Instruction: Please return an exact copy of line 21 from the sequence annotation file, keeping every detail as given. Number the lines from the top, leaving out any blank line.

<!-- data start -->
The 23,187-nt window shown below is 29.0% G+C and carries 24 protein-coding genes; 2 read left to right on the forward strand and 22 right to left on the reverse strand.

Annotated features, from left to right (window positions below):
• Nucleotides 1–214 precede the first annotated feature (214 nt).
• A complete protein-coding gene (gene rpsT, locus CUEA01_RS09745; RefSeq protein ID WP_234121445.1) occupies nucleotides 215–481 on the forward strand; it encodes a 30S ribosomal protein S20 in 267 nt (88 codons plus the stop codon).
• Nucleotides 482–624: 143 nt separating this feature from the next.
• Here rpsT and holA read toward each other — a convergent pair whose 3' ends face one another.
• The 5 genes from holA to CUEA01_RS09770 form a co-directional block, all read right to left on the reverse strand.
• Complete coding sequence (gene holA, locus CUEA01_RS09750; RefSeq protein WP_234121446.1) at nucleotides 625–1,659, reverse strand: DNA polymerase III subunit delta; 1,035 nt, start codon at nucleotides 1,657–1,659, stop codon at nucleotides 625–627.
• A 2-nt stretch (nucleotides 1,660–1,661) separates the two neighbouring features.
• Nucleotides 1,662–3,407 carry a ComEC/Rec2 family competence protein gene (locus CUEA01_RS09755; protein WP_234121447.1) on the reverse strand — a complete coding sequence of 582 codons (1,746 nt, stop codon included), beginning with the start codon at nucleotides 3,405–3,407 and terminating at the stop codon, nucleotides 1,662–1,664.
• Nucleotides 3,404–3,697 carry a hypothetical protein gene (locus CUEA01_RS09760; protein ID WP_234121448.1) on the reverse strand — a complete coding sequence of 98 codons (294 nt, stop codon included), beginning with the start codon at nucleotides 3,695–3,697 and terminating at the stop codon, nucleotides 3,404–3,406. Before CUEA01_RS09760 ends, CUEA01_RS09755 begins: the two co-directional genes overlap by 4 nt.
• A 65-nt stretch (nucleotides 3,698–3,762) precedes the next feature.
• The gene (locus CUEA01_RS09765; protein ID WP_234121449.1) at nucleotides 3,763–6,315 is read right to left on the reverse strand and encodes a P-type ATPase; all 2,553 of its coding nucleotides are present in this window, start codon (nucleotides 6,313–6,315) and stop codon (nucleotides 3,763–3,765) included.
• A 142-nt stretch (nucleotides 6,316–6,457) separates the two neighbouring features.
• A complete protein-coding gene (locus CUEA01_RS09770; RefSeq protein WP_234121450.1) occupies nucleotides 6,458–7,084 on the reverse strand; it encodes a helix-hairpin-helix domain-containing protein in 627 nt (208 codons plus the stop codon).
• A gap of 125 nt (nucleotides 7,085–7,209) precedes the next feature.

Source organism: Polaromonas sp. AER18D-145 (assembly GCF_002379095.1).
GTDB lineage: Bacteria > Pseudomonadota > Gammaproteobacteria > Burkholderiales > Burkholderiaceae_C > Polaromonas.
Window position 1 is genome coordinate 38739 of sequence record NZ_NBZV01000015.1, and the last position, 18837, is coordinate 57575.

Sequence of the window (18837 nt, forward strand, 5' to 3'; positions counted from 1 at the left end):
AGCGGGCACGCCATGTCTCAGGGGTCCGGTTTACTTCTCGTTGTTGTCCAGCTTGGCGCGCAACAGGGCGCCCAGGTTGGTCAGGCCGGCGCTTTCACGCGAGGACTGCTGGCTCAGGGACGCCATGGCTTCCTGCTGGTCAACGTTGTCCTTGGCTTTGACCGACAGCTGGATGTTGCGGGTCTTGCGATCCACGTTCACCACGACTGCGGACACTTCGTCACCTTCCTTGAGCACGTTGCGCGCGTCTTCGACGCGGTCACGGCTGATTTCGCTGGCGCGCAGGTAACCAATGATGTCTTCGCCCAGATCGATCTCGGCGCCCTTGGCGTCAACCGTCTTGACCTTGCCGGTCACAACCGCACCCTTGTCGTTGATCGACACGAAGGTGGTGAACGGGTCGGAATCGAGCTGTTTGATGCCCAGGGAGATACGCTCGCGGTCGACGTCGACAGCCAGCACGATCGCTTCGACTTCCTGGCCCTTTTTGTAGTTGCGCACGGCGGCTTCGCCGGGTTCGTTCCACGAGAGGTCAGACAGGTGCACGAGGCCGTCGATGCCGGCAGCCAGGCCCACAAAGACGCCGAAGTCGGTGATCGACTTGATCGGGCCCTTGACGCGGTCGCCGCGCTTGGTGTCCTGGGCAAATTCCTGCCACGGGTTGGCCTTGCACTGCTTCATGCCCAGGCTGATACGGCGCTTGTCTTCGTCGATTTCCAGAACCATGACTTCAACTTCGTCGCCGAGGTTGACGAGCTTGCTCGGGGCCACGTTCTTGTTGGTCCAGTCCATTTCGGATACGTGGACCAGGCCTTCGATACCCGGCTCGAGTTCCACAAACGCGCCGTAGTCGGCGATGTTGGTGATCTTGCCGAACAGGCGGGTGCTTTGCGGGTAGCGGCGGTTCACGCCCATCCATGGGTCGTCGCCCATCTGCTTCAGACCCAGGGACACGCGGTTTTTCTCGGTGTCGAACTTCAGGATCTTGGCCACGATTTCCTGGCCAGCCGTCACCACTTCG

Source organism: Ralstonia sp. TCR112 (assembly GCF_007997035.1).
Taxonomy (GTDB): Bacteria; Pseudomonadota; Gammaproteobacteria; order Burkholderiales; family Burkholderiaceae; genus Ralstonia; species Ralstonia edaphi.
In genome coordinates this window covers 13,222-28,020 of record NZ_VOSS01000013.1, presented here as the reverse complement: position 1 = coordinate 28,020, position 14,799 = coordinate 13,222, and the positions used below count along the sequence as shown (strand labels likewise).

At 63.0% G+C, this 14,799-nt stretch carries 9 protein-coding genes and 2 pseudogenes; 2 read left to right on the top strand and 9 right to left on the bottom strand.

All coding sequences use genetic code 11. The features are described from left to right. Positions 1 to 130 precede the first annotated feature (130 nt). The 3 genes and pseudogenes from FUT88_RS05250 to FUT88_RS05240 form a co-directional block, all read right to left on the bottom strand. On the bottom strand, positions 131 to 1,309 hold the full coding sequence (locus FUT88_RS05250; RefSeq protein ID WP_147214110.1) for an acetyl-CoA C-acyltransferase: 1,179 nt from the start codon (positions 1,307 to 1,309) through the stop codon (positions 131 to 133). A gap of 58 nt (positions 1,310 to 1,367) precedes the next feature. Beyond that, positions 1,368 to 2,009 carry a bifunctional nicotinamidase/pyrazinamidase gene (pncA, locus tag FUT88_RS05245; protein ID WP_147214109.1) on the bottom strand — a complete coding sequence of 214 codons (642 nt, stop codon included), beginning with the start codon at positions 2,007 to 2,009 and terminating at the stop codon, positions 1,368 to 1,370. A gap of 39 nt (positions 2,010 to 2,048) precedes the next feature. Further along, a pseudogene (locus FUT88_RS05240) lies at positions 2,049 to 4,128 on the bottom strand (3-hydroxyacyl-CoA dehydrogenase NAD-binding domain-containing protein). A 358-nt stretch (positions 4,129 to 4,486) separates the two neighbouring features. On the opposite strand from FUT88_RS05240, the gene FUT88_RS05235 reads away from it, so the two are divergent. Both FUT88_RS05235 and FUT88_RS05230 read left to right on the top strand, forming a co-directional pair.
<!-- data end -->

AGCGGGCACGCCATGTCTCAGGGGTCCGGTTTACTTCTCGTTGTTGTCCAGCTTGGCGCGCAACAGGGCGCCCAGGTTGGTCAGGCCGGCGCTTTCACGCGAGGACTGCTGGCTCAGGGACGCCATGGCTTCCTGCTGGTCAACGTTGTCCTTGGCTTTGACCGACAGCTGGATGTTGCGGGTCTTGCGATCCACGTTCACCACGACTGCGGACACTTCGTCACCTTCCTTGAGCACGTTGCGCGCGTCTTCGACGCGGTCACGGCTGATTTCGCTGGCGCGCAGGTAACCAATGATGTCTTCGCCCAGATCGATCTCGGCGCCCTTGGCGTCAACCGTCTTGACCTTGCCGGTCACAACCGCACCCTTGTCGTTGATCGACACGAAGGTGGTGAACGGGTCGGAATCGAGCTGTTTGATGCCCAGGGAGATACGCTCGCGGTCGACGTCGACAGCCAGCACGATCGCTTCGACTTCCTGGCCCTTTTTGTAGTTGCGCACGGCGGCTTCGCCGGGTTCGTTCCACGAGAGGTCAGACAGGTGCACGAGGCCGTCGATGCCGGCAGCCAGGCCCACAAAGACGCCGAAGTCGGTGATCGACTTGATCGGGCCCTTGACGCGGTCGCCGCGCTTGGTGTCCTGGGCAAATTCCTGCCACGGGTTGGCCTTGCACTGCTTCATGCCCAGGCTGATACGGCGCTTGTCTTCGTCGATTTCCAGAACCATGACTTCAACTTCGTCGCCGAGGTTGACGAGCTTGCTCGGGGCCACGTTCTTGTTGGTCCAGTCCATTTCGGATACGTGGACCAGGCCTTCGATACCCGGCTCGAGTTCCACAAACGCGCCGTAGTCGGCGATGTTGGTGATCTTGCCGAACAGGCGGGTGCTTTGCGGGTAGCGGCGGTTCACGCCCATCCATGGGTCGTCGCCCATCTGCTTCAGACCCAGGGACACGCGGTTTTTCTCGGTGTCGAACTTCAGGATCTTGGCCACGATTTCCTGGCCAGCCGTCACCACTTCG